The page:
The Runoff Principle



Over dinner today my friends and I had a discussion on the topic of what in particular I found to be so wrong with the concept of being spiritual, as opposed to religious, and I don’t think I got my message across in as clear a way as I would have hoped.

So this will, hopefully, serve as a more fleshed out and well-reasoned representation of my argument.  A written bit of staircase wit or as the French say, l’esprit d’escalier.  

The topic of personal spirituality, meaning here the separation of a deity from the context of a corresponding organized religious dogma, was raised and I voiced my opinion that I was not a fan of either the term or its cultural usage.

My dislike for the term “spiritual” stems mostly from its loose definition. When that friend of yours, you know the one, says that they don’t believe in any of that stupid religious stuff but they’re still spiritual I’m never exactly sure what that means. Do they still believe in a god or are they just super into nature? If original sin and the transmutation of wine into blood is too unbelievable for their modern minds then why is the concept of an invisible man in the sky still an acceptable belief for such a person?

The fact that being spiritual is so up to personal interpretation is part of what makes it so dissatisfying to me and so many other freethinkers.

When the discussion turned to the cause of this trend to the “spiritual” we came to a consensus that as our modern society has evolved the darker side of organized religion, namely the misogyny, homophobia, and murderous tendencies, have become too much for those socially liberal individuals who might still wish to believe in some sort of omnipotent higher being who watches over them. So instead of following the barbaric dogma of religions that were founded by illiterate desert dwellers thousands of years ago, they decide to come up with their own moral system and by extension their own version of god.

This type of opinion-based morality sets a potentially dangerous precedent.

When someone says that their personal god is an all-loving, all-forgiving, peaceful extension of the universe at large and therefore completely harmless, I have to disagree. For every personal peaceful hippie god interpretation, there is inevitably the reverse. The pick-your-own-adventure format doesn’t sit well with society when the convicted child-rapist, war criminal, or machete-wielding madman tries to pin his actions on his personal interpretation of the Bible, Torah, or Quran.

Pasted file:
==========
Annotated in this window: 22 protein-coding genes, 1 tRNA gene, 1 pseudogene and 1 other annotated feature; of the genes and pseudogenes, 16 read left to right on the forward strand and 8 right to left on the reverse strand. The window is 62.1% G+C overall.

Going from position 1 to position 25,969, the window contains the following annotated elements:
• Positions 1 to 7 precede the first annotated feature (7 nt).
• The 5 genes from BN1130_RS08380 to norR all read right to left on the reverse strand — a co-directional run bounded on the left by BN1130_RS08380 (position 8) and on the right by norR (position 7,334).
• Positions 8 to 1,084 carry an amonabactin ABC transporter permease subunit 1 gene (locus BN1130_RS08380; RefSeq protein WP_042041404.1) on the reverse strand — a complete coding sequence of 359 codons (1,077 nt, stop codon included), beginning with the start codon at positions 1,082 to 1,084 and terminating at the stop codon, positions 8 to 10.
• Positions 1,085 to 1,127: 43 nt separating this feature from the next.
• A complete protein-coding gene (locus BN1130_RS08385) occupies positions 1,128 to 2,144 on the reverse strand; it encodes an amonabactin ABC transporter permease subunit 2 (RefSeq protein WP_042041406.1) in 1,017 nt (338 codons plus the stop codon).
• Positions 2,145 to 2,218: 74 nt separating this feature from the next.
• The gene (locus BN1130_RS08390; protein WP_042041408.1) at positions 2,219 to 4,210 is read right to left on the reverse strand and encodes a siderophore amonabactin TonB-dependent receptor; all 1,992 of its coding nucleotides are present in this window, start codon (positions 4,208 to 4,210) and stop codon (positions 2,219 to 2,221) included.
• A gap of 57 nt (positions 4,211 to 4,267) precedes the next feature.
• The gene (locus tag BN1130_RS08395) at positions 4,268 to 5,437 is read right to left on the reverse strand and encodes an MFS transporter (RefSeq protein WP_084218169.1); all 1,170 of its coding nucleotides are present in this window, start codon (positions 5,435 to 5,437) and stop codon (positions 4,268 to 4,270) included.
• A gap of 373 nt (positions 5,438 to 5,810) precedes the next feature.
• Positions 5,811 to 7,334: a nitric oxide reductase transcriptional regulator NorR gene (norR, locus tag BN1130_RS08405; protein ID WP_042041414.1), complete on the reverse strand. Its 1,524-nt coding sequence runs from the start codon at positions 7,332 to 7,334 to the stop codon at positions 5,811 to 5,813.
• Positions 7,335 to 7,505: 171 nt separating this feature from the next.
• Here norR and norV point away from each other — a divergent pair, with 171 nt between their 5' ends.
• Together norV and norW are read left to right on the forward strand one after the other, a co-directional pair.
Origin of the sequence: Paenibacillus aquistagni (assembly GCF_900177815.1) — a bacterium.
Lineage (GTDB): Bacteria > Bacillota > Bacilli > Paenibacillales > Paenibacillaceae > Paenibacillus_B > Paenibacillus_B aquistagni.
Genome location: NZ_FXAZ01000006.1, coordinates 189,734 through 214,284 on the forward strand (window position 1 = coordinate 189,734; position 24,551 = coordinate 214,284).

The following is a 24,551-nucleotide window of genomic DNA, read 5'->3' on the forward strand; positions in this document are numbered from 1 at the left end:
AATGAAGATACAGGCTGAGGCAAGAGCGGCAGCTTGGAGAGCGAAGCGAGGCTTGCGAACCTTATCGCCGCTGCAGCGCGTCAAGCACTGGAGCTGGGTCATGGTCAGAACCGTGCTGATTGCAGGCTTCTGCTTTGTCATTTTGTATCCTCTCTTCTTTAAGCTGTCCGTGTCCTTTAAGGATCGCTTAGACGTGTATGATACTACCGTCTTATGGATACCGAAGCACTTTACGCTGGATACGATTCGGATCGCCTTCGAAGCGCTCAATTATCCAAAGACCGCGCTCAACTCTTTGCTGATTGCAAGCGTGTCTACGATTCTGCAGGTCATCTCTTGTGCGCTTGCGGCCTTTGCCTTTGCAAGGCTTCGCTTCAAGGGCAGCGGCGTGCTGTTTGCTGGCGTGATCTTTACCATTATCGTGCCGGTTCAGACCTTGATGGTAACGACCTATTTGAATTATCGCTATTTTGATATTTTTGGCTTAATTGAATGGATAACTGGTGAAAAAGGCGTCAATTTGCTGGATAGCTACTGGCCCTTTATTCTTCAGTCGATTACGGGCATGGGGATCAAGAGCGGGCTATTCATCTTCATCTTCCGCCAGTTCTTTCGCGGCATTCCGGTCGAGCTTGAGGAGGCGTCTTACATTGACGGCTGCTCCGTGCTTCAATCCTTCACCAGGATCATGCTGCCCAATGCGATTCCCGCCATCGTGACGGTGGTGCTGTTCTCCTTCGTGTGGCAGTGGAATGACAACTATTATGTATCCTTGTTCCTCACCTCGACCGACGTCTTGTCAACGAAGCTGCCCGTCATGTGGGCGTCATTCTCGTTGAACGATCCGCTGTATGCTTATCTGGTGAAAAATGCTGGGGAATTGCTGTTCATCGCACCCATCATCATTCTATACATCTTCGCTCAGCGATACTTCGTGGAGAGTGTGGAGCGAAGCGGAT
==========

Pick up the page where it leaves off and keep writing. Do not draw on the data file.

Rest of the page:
This picking and choosing of which parts of the (insert religious text here) that you choose to follow is one of the main reasons I became an atheist. If these texts actually contain the literal word and will of god then who are we to dare interpret them to our benefit? To say that gay people can’t get married and teenagers have to abstain from premarital sex but you won’t stone your daughter for mixing two types of cloth or for picking up sticks on the sabbath rings a tad hypocritical, no?

When we see clergy members constantly adapting the tenets of their faith so as to better appeal to modern audiences in an attempt to fill empty pews, then one has to wonder just how “sacred” the word of god really is?

(Pope Francis’ recent reversal of the Catholic church’s centuries-old stances on everything from contraception to evolution being just one example.)

This constant dilution of the core values of a faith is my primary argument as to why the concept of religion is so implausible to me. If an infallible god passed down his hand-crafted rules on how to live then how can his priests change these rules and still claim divinity? I firmly believe that theists must stand by everything in their books, even the truly evil stuff, or else abandon everything as equally illogical and ridiculous. What are we supposed to think about a religion as a whole when reading something as awful as this passage from Deuteronomy?

“As you approach a town to attack it, first offer its people terms for peace.  If they accept your terms and open the gates to you, then all the people inside will serve you in forced labor.  But if they refuse to make peace and prepare to fight, you must attack the town.  When the LORD your God hands it over to you, kill every man in the town.  But you may keep for yourselves all the women, children, livestock, and other plunder.  You may enjoy the spoils of your enemies that the LORD your God has given you.” -(20:10-14)

Modern theists, barring ISIS members and Evangelicals, have more or less come to distance themselves from these sorts of hateful passages in favor of the more “Blessed are the merciful” type bits, but this distancing does nothing to address the many faults at the core of the Abrahamic faiths and for that matter all religions. Seemingly every positive sentence in any religious book is followed by a paragraph glorifying suicide or blaming women, homosexuals, and apostates for the many evils of this world.

How can the “spiritual” overlook the horrific outcomes of religious faith and yet still yearn for some form of a deity whose followers will inevitably go on to commit horrors in its name?

They say that one quart of oil can contaminate a million gallons of drinking water, and the same is true when it comes to religion. The title of this piece, The Runoff Principle, refers to the fact that no matter how many different interpretations a religion goes through, becoming more and more distilled with each incarnation, each social advance, it still flows from the same polluted source and is therefore not safe for human consumption.

“Apparently one of the most uncertain things in the world is the funeral of a religion. “
– Mark Twain, Following the Equator.






The Runoff Principle